Friday, 7 September 2012


The following is my "Victorian biography" to accompany the image in my previous post... fact really is stranger than fiction!


The earliest evidence of the existence of Mr Rhys L Reed can be found in the County Court Records Office in Bristol (1889), wherein he was described as "a purveyor of disturbing and shameful etchings" and "a spoiler of small woodland creatures". 

His numerous sojourns spent at Her Majesty's pleasure (for a plethora of despicable crimes and misdemeanours perpetrated country wide) seemed in no way to deter him from his unhealthy interests, indeed they served only to inspire his thirst for the bizarre and unmentionable. Prison records show that he displayed little or no remorse for upsetting individuals and the wider public with his open displays of indifference to the rules of etiquette; as he would brazenly miss-use cutlery and pass the port "in whichever direction I damn well please".

His book "The Gratifying Insertion of Objects" was reputedly to be found in the libraries of some of the most unlikely collectors including, according to a certain chamber maid's memoirs, Queen Victoria herself; who was said to have been "surreptitiously amused" by its contents. He enjoyed a brief period of fame/notoriety in the more fashionable cities of Britain and Europe where his stage show "More tea, Vicar?" received mixed reviews and was rapidly shut down by local authorities in the name of public decency.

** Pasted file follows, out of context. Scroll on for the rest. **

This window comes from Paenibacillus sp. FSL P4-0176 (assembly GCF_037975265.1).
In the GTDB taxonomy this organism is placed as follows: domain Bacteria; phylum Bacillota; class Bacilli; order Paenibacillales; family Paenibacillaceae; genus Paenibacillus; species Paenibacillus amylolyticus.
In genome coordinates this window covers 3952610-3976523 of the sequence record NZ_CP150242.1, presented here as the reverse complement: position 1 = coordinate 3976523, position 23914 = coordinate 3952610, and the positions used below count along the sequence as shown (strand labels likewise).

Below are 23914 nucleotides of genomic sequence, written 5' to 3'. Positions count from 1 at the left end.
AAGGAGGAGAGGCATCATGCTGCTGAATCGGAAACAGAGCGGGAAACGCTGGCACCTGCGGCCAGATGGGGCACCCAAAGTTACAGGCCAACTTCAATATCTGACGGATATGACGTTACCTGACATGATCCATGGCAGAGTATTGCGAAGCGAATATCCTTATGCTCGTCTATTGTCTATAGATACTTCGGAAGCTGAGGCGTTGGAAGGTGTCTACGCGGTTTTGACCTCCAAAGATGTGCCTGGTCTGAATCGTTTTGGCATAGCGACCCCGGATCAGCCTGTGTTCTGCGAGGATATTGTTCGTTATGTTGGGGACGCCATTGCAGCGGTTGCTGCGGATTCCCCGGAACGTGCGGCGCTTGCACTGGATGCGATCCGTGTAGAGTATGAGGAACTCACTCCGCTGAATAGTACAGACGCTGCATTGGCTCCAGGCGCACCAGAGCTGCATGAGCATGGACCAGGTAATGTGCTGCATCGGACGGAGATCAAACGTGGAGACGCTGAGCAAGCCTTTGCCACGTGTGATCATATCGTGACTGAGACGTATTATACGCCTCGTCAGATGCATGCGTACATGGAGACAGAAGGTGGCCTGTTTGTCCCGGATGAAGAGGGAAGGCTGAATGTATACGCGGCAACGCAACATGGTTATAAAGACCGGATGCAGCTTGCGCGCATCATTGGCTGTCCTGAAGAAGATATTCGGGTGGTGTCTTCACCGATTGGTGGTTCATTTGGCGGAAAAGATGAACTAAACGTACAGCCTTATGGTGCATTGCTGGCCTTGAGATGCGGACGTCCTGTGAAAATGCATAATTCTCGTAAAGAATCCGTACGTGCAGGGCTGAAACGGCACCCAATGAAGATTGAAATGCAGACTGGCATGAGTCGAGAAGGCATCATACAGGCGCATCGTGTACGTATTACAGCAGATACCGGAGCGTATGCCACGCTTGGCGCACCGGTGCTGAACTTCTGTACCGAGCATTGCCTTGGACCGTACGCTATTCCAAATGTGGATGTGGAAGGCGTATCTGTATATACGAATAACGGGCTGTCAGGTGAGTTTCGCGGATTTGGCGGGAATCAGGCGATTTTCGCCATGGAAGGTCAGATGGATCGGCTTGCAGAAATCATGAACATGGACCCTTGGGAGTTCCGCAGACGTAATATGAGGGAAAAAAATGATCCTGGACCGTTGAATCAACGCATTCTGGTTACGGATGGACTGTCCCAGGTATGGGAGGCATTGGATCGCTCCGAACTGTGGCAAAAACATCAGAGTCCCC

The lack of public approval gradually took its toll upon the delicate minded Mr Reed and in the Autumn of 1921 whilst "visiting" a convent in Frampton Cotterell he fell seriously ill. Fearing the worst he set about composing his last Will and Testament, perhaps his finest and certainly his final act of defiance. The Mother Superior of the convent was named as executor of Mr Reed's estate and upon his passing she fulfilled his wishes to the letter. His body was divided into manageable portions, pickled in distilled vinegar and then posted to various members of the Royal family as a "yuletide surprise".

Buckingham Palace refuse to comment on this "sordid suggestion", but it's true to say that no resting place has ever been found and the whereabouts of Mr Reed's body parts remains unclear.

Only one photographic image exists as testament to the truth.

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